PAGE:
Somali and the Forest Spirit
Episode 3

by Rebecca Silverman,

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Somali and the Forest Spirit ?

There's an old expression that goes “little pitchers have big ears.” That basically translates to “the kids may not look like they're paying attention to us, but trust me, they're listening,” and there really is a lot of truth to that. As adults, or even as teenagers, it's easy to forget just how much little kids pay attention to what the grown-ups are saying, so if there's something you really don't want them to know, be extra certain that they aren't somewhere in the vicinity. That's certainly not always easy (my sisters and I knew exactly which heating grates in the basement would let us listen in on our parents upstairs), and for a parent like Golem, who doesn't have a whole lot of experience with either humans or children, it's probably not even something he's considered. If he doesn't see Somali, he may assume that she's no where nearby or at least sound asleep, and as we learn this week, that's really not a safe assumption for him to be making.

Long story short, Somali has picked up on what he told the oni last week, that he's got limited time left in his life and so he's desperate to find some human parents to take the little girl in. How much of the “short lifespan” part she understood is up for debate – we don't know what she saw before he found her or how much understanding of death she has – but she absolutely understands that he “wants” to leave her somewhere. The why of it isn't important to her at all; all she recognizes is that the man who saved her when she was all alone and has been making her feel safe and loved plans to no longer do those things for her in the future. And since she doesn't fully comprehend why he wants to do this, to Somali it simply feels like he wants to abandon her because he doesn't love her enough.

A piece of her does seem to rationalize wonder if this is due to her own behavior. We see her this week fiercely struggling to obey Golem's directive to stay inside the restaurant rather than going outside to play with Kikili, her new friend, and that effort at goodness and obedience may be a manifestation of Somali trying to be the best girl she can be so that he won't want to leave her. That's pretty solid little kid behavior, and it even works doubly well in the context of the series because I've had pets do something similar when they think (or know) they're in trouble; my dog brings me his favorite giant tennis ball if he's knocked over the trash while I'm out. The question is whether or not Golem can recognize what Somali's doing or that she's even afraid in the first place. There's a definite sense that he knows that she'll be sad if she's aware of the fact that he's dying, because he's been very careful not to let her know; as the oni pointed out last week, it's even why he wears clothes when golems aren't required to – she can't see the cracks in his body if they're covered up. But he may not understand more complex emotions because he's never had to, and raising Somali, even for a short amount of time, stands to teach him a lot.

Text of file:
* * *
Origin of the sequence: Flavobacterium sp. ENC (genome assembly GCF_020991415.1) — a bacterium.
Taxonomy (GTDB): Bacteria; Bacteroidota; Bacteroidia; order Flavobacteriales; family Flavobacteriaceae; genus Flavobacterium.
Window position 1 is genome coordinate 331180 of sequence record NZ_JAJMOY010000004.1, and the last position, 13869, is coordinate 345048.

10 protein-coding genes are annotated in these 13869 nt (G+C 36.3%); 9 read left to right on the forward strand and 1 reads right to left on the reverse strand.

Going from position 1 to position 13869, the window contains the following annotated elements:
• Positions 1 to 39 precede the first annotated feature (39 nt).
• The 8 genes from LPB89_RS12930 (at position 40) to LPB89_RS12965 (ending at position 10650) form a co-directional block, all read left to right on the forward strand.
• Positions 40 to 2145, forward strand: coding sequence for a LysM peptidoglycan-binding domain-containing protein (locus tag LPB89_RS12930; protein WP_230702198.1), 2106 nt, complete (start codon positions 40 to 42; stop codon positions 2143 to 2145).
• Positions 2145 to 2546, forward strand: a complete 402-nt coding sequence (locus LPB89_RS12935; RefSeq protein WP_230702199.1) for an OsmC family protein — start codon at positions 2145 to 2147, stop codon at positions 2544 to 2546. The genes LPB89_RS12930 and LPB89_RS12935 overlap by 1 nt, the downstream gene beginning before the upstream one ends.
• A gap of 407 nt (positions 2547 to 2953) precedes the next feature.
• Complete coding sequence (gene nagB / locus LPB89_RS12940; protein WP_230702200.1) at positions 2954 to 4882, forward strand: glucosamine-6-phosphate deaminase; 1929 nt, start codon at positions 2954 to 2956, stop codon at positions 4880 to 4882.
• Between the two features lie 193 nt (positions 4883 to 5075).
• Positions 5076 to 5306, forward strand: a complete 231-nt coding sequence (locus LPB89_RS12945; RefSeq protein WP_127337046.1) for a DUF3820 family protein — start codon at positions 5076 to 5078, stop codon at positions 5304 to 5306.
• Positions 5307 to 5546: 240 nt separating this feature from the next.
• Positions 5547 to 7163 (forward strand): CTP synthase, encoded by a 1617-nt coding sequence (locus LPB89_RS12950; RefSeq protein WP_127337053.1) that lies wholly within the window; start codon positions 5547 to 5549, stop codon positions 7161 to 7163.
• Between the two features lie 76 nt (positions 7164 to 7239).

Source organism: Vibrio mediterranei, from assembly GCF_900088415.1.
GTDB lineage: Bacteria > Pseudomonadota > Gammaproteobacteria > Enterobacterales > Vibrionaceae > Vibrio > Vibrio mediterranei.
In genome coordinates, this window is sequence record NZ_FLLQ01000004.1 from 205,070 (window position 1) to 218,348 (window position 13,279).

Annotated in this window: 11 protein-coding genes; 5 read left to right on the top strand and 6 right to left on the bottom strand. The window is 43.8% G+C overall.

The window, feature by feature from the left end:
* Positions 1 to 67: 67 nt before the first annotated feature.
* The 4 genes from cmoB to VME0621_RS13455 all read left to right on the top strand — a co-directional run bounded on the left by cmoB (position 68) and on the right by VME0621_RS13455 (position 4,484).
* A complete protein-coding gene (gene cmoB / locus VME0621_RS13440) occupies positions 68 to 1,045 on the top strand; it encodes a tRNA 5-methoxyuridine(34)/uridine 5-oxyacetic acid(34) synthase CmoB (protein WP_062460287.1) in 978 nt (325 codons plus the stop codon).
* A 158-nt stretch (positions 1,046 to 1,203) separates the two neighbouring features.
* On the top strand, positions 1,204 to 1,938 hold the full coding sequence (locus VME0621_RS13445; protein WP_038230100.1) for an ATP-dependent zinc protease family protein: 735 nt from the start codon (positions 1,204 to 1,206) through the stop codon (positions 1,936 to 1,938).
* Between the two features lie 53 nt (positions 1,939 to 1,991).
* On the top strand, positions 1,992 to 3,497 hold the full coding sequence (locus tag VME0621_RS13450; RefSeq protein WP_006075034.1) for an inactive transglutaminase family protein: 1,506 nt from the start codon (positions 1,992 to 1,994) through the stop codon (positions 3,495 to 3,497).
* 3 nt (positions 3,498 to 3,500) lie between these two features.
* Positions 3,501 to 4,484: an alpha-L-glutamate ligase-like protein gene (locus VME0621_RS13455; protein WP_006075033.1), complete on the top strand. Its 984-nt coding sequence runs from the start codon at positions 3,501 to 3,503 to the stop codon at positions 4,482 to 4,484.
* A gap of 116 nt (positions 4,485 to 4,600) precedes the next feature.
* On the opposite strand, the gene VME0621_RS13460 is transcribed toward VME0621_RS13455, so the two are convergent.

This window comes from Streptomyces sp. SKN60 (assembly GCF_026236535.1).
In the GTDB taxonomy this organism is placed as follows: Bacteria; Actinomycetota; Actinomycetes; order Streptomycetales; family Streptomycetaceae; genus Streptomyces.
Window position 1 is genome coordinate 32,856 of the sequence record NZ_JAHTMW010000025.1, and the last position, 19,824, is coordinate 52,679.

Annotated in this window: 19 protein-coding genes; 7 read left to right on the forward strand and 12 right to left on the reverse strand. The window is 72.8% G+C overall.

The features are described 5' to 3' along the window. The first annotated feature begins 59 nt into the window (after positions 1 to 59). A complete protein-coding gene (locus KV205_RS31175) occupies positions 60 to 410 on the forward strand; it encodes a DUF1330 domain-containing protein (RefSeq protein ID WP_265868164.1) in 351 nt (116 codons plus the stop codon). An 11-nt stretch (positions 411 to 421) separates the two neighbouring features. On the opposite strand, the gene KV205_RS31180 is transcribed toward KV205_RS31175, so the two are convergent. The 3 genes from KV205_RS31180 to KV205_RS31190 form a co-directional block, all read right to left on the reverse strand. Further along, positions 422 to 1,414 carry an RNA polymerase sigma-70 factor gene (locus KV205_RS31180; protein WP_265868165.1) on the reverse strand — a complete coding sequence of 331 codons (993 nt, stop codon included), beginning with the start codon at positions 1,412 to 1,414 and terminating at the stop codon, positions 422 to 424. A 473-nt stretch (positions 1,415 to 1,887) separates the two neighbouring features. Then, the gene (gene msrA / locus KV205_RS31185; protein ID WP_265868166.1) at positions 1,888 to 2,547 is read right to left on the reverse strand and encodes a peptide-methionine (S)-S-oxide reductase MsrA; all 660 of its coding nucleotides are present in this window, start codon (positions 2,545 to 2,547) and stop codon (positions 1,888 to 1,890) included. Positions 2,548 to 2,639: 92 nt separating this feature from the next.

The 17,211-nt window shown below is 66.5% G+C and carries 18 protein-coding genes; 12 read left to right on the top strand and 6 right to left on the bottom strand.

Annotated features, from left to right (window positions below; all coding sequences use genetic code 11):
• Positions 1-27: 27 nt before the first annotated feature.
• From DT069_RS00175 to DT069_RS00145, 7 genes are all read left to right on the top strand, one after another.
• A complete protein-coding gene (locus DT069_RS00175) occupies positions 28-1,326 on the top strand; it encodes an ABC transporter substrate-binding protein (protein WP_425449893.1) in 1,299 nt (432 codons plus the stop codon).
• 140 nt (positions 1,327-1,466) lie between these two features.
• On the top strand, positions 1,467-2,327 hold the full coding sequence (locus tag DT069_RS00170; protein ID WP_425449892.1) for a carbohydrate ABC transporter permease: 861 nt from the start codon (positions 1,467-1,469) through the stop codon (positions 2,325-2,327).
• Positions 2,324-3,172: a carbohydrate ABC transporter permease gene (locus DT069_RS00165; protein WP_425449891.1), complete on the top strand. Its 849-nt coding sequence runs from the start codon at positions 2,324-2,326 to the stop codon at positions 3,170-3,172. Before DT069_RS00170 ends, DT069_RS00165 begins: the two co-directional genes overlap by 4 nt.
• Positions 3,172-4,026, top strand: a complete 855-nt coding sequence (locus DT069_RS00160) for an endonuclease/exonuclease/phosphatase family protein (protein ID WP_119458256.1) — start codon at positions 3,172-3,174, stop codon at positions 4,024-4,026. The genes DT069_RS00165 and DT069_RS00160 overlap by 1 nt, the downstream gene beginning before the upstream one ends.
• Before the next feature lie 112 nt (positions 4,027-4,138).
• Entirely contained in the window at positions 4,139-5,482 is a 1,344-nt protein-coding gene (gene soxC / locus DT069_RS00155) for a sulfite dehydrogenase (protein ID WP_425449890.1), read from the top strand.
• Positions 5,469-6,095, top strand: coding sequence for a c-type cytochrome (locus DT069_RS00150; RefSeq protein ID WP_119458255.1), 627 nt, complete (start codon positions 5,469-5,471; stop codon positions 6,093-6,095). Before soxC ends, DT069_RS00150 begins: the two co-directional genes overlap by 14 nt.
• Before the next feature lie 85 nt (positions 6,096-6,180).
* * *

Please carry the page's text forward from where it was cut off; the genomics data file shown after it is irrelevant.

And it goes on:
That it already has is clear. He still makes blunders, such as when he starts to sound like a chain restaurant menu at his job, listing off calories and other nutrition information. But it's hard to fault him for not understanding this particular issue with Somali because he's already done so much for her, none of which would have come naturally, especially to someone who claims not to have emotions of his own. Even apart from deciding to cover his body and not tell her how close to death he is, he's made an effort to keep her safe with her little hood, he's willing to buy all the supplies he's told he'll need to make the next stage of their journey doable for her, and he's even cut and styled her hair – look at the flashback image of her in the opening theme and you can see that he's definitely done some work there. He's trying his hardest to be a good dad, and that's part of what's so bittersweet about this episode, because he has no idea how he's inadvertently caused her pain.

I think, in the end, this series may end up breaking our hearts. There have been hints at that in both this and last week's episodes. But at least we'll go down reveling in the physical beauty of the piece, with its dreamy mushroom jellyfish and fascinating character designs. Someone in marketing really ought to be thinking about selling plush Kikilas for us to hug if things get too dark.

Rating:

Somali and the Forest Spirit is currently streaming on Crunchyroll.


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